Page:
The release of Avatar in December 2009 paved the way for an explosion of 3D movies. There was much hype surrounding the release of this movie, with director James Cameron being famous for pushing boundaries in film making technology leading to the 3D version being hotly anticipated. In its opening weekend, 70% of Avatar’s gross came from 3D viewing, leading to numerous successful 3D releases in 2010 including Toy Story 3 and Alice in Wonderland.
Despite a rise in the release of 3D movies following Avatar, demand quickly began to fizzle out, with consumers increasingly becoming unwilling to pay the hike in prices for 3D movies (up to 25% more than 2D movies) and many being uninterested in watching films in 3D. Effectively the movies were no longer living up to the hype. With 3D movies hitting a peak in 2010, when 21% of the North American box office came from 3D ticket sales, this share had fallen to 14% in 2016 with 3D box office revenue pulling in $1.6bn, a decline of 8% on the previous year. This is despite a rise in the number of movies released in 3D.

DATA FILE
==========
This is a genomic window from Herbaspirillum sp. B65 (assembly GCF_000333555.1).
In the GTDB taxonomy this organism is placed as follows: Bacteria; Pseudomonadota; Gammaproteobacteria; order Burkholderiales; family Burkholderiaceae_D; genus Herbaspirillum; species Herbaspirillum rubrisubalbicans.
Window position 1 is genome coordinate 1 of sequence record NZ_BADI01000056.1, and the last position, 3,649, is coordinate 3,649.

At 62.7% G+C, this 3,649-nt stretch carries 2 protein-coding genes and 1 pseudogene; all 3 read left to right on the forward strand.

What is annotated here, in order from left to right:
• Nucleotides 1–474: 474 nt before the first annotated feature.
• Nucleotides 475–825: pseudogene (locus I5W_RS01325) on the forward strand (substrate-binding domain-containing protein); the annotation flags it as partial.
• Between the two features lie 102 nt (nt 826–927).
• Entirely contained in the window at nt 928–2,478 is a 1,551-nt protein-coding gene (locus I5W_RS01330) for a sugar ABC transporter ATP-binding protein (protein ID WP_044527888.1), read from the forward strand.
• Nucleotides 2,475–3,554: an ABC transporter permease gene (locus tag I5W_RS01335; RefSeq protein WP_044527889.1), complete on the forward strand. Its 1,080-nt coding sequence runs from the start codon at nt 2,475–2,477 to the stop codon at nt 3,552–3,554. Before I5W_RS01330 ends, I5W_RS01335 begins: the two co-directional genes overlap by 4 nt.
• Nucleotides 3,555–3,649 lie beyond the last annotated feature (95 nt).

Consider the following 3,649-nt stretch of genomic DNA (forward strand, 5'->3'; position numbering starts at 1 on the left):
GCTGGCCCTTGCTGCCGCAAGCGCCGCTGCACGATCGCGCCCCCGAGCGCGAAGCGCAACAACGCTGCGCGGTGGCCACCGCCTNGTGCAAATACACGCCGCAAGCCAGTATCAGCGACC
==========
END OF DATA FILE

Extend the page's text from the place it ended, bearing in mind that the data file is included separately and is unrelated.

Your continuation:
At the end of July 2017, on the back of disappointing earnings results, IMAX Corporation announced that it would be scaling back on 3D movie showings in North America in favor of 2D films. For a company that has become synonymous with the 3D movie experience, this signals a clear message about the changes that have occurred in this market. The demand just isn’t there anymore, particularly in North America.
While much has been made of the death of 3D movies, it is actually unlikely that this form of movie consumption will disappear completely. Rather what will happen is that this will become a niche reserved for certain films where it offers a benefit to the viewing experience.